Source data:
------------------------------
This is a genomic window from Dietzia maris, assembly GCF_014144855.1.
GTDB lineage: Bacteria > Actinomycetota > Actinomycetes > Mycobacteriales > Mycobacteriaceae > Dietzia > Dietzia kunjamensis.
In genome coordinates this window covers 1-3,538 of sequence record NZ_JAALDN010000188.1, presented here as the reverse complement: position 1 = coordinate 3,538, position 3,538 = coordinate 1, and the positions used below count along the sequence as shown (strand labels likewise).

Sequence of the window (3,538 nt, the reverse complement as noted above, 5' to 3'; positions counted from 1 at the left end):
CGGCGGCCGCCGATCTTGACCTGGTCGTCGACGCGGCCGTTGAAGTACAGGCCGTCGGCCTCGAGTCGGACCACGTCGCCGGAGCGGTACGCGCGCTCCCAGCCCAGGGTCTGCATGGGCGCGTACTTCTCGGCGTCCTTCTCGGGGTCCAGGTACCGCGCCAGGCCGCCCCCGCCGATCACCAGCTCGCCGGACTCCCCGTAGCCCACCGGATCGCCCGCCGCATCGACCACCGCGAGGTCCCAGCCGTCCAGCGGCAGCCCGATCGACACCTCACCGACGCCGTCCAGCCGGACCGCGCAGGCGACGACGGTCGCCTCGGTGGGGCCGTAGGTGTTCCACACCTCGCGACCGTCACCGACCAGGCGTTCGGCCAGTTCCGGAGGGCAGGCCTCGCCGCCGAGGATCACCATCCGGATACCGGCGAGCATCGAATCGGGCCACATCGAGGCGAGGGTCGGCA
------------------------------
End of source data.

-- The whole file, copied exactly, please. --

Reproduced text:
This is a genomic window from Dietzia maris, assembly GCF_014144855.1.
GTDB lineage: Bacteria > Actinomycetota > Actinomycetes > Mycobacteriales > Mycobacteriaceae > Dietzia > Dietzia kunjamensis.
In genome coordinates this window covers 1-3,538 of sequence record NZ_JAALDN010000188.1, presented here as the reverse complement: position 1 = coordinate 3,538, position 3,538 = coordinate 1, and the positions used below count along the sequence as shown (strand labels likewise).

Sequence of the window (3,538 nt, the reverse complement as noted above, 5' to 3'; positions counted from 1 at the left end):
CGGCGGCCGCCGATCTTGACCTGGTCGTCGACGCGGCCGTTGAAGTACAGGCCGTCGGCCTCGAGTCGGACCACGTCGCCGGAGCGGTACGCGCGCTCCCAGCCCAGGGTCTGCATGGGCGCGTACTTCTCGGCGTCCTTCTCGGGGTCCAGGTACCGCGCCAGGCCGCCCCCGCCGATCACCAGCTCGCCGGACTCCCCGTAGCCCACCGGATCGCCCGCCGCATCGACCACCGCGAGGTCCCAGCCGTCCAGCGGCAGCCCGATCGACACCTCACCGACGCCGTCCAGCCGGACCGCGCAGGCGACGACGGTCGCCTCGGTGGGGCCGTAGGTGTTCCACACCTCGCGACCGTCACCGACCAGGCGTTCGGCCAGTTCCGGAGGGCAGGCCTCGCCGCCGAGGATCACCATCCGGATACCGGCGAGCATCGAATCGGGCCACATCGAGGCGAGGGTCGGCA